Tenth Circuit Solicitor Chrissy Adams should not be removed from the case of an unarmed man to death shot by a Seneca Police officer as requested by the teen's family, because to do so would require the Legislature to change the law pertaining to prosecution of criminal cases, the state attorney general argued in a document filed with the state Supreme Court.
Attorney General Alan Wilson filed the response on behalf of his office and the solicitor’s office, saying the family of Zachary Hammond has no legal standing to ask the high court to take up the matter.
"Such a request is unprecedented and should patently fail for many reasons," Wilson wrote.
The family’s attorneys argued that Adams has shown that she has a conflict of interest in deciding whether to bring charges against a law enforcement officer within her jurisdiction.
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They also seek a ruling by the Supreme Court that would remove local solicitors from all such cases involving officers within their circuits, citing the opinion of a University of South Carolina law professor.
“To ask this Court to recuse all circuit solicitors who investigate and make prosecutorial decisions concerning a police officer in his or her circuit, based upon the opinion of a law professor, is absurd,” the attorney general wrote. “Each case stands on its own and it is well within the power of the circuit court at the urging of the defendant to assess individual cases based upon the particular facts and circumstances present.”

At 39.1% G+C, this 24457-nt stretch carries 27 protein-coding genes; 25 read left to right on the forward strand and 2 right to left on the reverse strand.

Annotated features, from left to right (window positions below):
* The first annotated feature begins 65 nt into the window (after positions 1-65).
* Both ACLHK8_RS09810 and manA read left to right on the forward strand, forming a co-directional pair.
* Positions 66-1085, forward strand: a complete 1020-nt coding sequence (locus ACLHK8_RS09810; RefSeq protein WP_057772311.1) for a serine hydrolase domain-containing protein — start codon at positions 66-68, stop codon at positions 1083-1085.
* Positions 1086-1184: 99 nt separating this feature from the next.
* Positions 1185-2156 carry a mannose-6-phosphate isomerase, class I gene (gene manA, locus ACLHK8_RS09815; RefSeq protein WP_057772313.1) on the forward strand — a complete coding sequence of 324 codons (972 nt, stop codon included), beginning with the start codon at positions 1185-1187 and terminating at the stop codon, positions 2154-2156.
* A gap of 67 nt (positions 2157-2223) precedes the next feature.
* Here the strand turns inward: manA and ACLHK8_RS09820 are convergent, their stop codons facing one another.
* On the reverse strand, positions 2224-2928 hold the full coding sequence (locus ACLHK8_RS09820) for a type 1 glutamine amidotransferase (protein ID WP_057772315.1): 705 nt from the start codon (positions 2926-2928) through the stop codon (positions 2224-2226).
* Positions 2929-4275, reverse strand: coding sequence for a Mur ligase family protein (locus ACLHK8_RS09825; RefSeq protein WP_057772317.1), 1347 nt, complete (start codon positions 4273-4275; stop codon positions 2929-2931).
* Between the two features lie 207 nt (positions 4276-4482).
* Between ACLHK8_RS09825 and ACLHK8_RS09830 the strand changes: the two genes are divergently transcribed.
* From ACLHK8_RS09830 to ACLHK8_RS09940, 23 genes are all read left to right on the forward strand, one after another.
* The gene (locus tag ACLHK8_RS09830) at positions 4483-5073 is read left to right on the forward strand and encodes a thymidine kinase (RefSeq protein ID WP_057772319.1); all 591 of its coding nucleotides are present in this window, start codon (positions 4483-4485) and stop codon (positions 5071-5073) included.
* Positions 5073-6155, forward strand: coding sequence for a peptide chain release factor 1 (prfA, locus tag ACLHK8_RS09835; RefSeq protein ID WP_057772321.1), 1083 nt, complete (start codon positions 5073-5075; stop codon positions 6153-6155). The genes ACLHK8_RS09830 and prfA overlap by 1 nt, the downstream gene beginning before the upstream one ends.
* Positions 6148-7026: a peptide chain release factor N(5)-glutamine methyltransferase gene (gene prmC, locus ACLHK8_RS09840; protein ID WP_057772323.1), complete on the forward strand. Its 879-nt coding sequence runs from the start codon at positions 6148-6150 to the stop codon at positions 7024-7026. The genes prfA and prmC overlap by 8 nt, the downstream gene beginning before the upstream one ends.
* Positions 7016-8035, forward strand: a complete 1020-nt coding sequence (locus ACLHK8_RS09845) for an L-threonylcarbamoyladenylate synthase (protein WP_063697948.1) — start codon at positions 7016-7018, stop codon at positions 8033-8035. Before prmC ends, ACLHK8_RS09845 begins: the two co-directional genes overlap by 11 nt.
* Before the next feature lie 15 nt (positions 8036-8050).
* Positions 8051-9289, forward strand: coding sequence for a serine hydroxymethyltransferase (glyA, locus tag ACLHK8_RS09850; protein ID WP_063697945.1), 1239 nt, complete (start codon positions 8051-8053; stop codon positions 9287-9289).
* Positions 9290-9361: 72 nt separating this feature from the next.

The State Law Enforcement Division has given Adams its report of its investigation into the July 26 shooting in the parking lot of a Hardee’s restaurant. Hammond, 19, was shot during an attempted marijuana sting in which a passenger in his car was a suspect.
Lt. Mark Tiller said he fired two shots in self-defense because he believed Hammond was trying to run over him with his car.
Neither Adams nor SLED have released a video shot by the dashboard camera in Tiller’s vehicle, or the contents of the investigative report, despite repeated pleas by the Hammond family and Freedom of Information Act requests from The Greenville News and other media.
Adams said last week she is waiting for reports from federal authorities who also are investigating and that it could be “several weeks” before she announces a decision.
The Hammonds had asked the Supreme Court to respond directly to its request to remove Adams, rather than going through lower courts first, saying it was a matter of urgency. They asked the attorney general to take over the shooting case or turn it over to a solicitor in another circuit.
Wilson argued that they had no legal standing to ask the high court to take the case directly because case law indicates that only those who are the target of a criminal investigation would have such a right.
The U.S. Supreme Court has ruled that “a private citizen lacks a judicially cognizable interest in the prosecution or nonprosecution of another,” Wilson noted.
He also cited cases in which prosecutors who had a conflict of interest in cases based on their legal role were not barred from representing the state in those cases.
“Further, it would be unprecedented for this Court to create a per se, blanket rule of recusal of the Circuit Solicitor’s Office simply because that Solicitor’s Office might be called upon to investigate and make a prosecutorial decision concerning the actions of a law enforcement officer in his or her circuit,” Wilson wrote.
“This court has never so held. Indeed, to the contrary, the exact opposite is true.
“The requirement for any such ‘blanket’ recusal should come from the General Assembly, rather than by a decision in the original jurisdiction of this Court.”
The Hammonds’ attorney, Eric Bland, argued that Adams showed her bias in petitioning a Family Court judge to unseal “irrelevant” juvenile records about Hammond, which, according to his pleading, she said would prove that Hammond intended to run over Tiller on the night he was shot.